Hyponik

Hyp 219: Sweyn Jupiter

Hyp 219: Sweyn Jupiter

Long on the periphery of the scene, the release of ‘Papaya Lipgloss‘ on Night Slugs last week saw Sweyn Jupiter finally make his production bow. Made in tandem with label boss Bok Bok, the track – released in both ‘Club’ and ‘Sour’ mixes, is a charmingly fractured bit of dewy eyed romance. Contributing keyboards, Sweyn very nearly steals the show -with his chords and tones providing ‘Slugs with one of their most emotionally resonant moments to date. On Hyp Mix duty this week, he leads us around the world in many different styles – travelling from Dancehall to Grime, to RnB to Drill rap, and somehow making it all work.

Catching up with him after receiving the mix, we took a little bit of time to learn more about Sweyn Jupiter…

Hyp 219: Sweyn Jupiter by Hyponik on Mixcloud

So for those who don’t know anything about you, why don’t you just start by explaining a little bit about yourself and where you’re from?

Well I’ve lived in London my whole life. My parents emigrated from Armenia and we moved from Battersea, then on to Acton and West London ever since.

West London isn’t really known for its music scene – at least not electronically anyway. How was it growing up there and what influenced you?

I went to a school where Grime was really prominent and it was our main outlet. Ever since I was like 12, I’ve been trying to recreate it. We used to go to practice rooms at lunch time and just let loose. I used to play ‘Ghetto Kyote’ while my friend Kirby was on a Casio keyboard playing the drums at the same time – he’s someone who I’ve worked with a lot before and take inspiration from.

Then at the same time as you were making Grime, you also learnt the piano – how did that happen for you?

I started playing piano when I was like 4. My mum was a pianist and she taught me from a young age, then later I had lessons and got all my classical piano grades and my theory. Then – as every young rebellious teenager does, I wanted to go against what my parents were telling me to do and I kind of let go of the classical side and started to play Jazz and Blues at my own pace. That was the same time as me being into Grime though – so it was always about variety.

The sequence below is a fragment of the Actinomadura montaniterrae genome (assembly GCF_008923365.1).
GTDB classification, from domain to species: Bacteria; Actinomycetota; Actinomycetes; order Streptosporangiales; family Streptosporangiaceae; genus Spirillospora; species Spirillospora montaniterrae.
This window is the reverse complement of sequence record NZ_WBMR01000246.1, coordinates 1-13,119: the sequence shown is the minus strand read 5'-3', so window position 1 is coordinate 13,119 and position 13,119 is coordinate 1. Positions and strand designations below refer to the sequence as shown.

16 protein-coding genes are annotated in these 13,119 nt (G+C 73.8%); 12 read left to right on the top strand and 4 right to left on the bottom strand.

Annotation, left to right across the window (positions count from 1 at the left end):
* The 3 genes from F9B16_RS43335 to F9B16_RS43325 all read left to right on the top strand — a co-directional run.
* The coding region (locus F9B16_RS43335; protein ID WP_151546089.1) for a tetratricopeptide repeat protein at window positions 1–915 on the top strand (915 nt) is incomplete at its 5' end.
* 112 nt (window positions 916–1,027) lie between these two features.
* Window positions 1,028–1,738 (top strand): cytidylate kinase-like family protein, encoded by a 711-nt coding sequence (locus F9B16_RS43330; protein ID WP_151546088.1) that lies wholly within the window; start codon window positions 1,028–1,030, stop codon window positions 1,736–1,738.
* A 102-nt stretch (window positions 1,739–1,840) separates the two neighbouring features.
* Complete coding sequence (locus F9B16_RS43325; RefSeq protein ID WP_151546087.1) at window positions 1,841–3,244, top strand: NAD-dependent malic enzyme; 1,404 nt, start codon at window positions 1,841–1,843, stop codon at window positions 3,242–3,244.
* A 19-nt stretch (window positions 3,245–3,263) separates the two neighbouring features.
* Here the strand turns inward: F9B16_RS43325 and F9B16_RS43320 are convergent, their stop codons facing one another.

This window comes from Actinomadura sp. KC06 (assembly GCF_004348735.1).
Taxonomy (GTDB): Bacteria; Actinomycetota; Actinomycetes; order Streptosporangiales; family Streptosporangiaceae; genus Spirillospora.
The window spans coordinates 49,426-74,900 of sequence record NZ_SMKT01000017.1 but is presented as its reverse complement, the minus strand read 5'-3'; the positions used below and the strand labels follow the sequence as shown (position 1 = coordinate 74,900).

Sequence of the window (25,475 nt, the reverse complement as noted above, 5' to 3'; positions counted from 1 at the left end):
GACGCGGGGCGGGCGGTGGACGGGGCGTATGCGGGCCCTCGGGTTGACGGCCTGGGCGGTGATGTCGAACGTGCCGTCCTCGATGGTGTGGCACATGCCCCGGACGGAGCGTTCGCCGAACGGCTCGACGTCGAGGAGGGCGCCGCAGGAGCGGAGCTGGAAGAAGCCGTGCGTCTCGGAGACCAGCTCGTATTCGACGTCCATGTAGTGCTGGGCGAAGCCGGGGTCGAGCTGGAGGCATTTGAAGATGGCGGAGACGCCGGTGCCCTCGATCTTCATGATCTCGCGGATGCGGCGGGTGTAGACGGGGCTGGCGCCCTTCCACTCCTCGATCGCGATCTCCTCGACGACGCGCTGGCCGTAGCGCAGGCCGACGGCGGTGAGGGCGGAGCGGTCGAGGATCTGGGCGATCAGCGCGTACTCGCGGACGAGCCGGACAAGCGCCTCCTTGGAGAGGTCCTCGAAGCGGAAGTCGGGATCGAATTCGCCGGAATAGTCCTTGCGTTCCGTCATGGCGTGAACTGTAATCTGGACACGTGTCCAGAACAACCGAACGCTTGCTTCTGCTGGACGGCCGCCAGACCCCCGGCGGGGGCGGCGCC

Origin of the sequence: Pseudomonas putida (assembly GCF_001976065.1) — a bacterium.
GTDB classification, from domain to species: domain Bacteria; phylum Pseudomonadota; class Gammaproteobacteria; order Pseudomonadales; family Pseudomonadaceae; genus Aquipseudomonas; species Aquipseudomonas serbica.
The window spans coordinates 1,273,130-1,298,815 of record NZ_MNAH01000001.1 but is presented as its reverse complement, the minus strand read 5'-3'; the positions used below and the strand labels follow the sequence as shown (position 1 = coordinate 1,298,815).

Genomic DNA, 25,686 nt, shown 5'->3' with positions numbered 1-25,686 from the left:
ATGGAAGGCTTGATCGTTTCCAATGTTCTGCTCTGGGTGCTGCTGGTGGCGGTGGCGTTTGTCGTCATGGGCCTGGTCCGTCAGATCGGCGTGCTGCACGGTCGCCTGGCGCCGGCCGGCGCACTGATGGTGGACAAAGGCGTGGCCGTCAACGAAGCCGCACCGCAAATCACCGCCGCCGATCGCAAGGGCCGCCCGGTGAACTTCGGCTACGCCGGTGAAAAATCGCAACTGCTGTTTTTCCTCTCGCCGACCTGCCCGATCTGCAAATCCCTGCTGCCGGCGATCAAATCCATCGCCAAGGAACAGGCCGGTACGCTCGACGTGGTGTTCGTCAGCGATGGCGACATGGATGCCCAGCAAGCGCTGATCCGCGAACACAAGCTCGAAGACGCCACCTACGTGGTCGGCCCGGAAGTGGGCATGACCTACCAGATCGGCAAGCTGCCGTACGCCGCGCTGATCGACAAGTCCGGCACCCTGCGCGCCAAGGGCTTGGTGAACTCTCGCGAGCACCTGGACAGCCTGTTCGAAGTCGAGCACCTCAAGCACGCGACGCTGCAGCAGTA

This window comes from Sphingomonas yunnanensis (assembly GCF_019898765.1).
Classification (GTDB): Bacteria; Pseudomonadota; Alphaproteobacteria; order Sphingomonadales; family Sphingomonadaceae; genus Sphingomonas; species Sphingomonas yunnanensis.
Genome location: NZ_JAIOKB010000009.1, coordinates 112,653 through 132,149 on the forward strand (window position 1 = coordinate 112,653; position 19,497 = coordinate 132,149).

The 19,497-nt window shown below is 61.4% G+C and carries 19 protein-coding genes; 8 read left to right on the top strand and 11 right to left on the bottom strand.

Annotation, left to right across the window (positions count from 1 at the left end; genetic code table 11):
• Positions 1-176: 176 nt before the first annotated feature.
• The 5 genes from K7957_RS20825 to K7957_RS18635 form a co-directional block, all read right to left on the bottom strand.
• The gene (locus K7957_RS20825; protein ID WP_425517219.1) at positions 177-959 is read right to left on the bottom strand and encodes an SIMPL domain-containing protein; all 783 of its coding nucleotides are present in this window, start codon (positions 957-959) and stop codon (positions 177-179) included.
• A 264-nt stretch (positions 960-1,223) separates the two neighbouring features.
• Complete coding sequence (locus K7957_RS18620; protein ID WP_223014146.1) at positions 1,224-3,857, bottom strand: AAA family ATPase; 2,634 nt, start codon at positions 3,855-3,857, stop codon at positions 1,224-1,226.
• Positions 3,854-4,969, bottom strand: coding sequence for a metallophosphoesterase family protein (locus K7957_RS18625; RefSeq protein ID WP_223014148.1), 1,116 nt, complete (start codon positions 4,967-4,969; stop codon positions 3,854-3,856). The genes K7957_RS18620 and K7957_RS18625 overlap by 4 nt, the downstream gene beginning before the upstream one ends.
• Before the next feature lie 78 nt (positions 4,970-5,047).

I grew up in a house where there was always all kinds of music being played. Everything from Gloria Estefan; to Miles Davis; to Chopin. I mean I even used to listen to Slipknot at the same time! Grime was the main source of socialising though – we were even in a crew at one stage. Obviously looking back at that it was kind of stupid, but it was fun at the time.

With your parents being really into music were they ultimately supportive of the direction you’ve gone in?

Well my mum’s Armenian so she’s never going to be completely supportive, but she’s my mum innit so she’s cool. I do my own thing, and she appreciates me coming from a place where she was my main inspiration. I just try and do stuff that’s true to myself – and if I do it that way then my family will understand.

Have you got another job on the side at the minute or is music your main gig?

I only make music. I’ve been collaborating with a lot of other artists up until now, but now I’m kind of trying to find myself production wise as a solo artist. I want to work with vocalists and singers.

Who would be a dream vocalist to collaborate with?

I can’t just say one. I could say a few. I’d love to work with someone like Young Thug – he’s the one right now, his style and flow is so on point. I’d like to work with Aventura – I used to listen to lots of Reggaeton stuff like from my cousin who always used to go Latin Quarter.

When did you first meet Bok Bok then?

I met him a couple of years ago now, I think we were just chilling somewhere and I got to know him. We shared similar tastes in music – obviously I’ve always felt his production and all the different styles he’s explored. When I got to see him at work I fully appreciated the levels. It just worked – we became friends and we had a good vibe in the studio.

Its slightly funny with ‘Papaya Lipgloss’ – because that was obviously made a little while back, but now its been released the same month as the new Jam City album – with both records kind of showing a similarly song structured approach. Is that just a coincedince?

I think its just a coincedince, but with someone like Alex (Bok Bok) and Night Slugs the levels are endless. Everyone on the label can cross over to different elements of sound. I’ve heard stuff by him that’s been purely on a Grime tip, but then equally he’s able of flipping it.

Are there any plans to do more stuff with ‘Slugs going forward?

For sure. That’s what I was listening to since I was young, and I’ve always been influenced by it – but I wouldn’t necessarily do a ‘Club Constructions’. Whenever I work with Alex we never put any genre limitations on it, its always different. As opposed to just putting out two tracks, I see myself unloading something which is closer to a full body of work. To me these days there’s so much stuff that works in the club, so I wouldn’t necessarily say its not going to be club music.

‘Papaya Lipgloss’ is out now on Night Slugs. Buy it here.

Photography: Jordan Troy

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5. Ricky Rick – ‘Amantombazane’

6. Dizzee Rascal – ‘Everywhere (Instrumental)’

7. DJ Mtes – ???

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17. Project 5 Riddim – ‘Instrumental’

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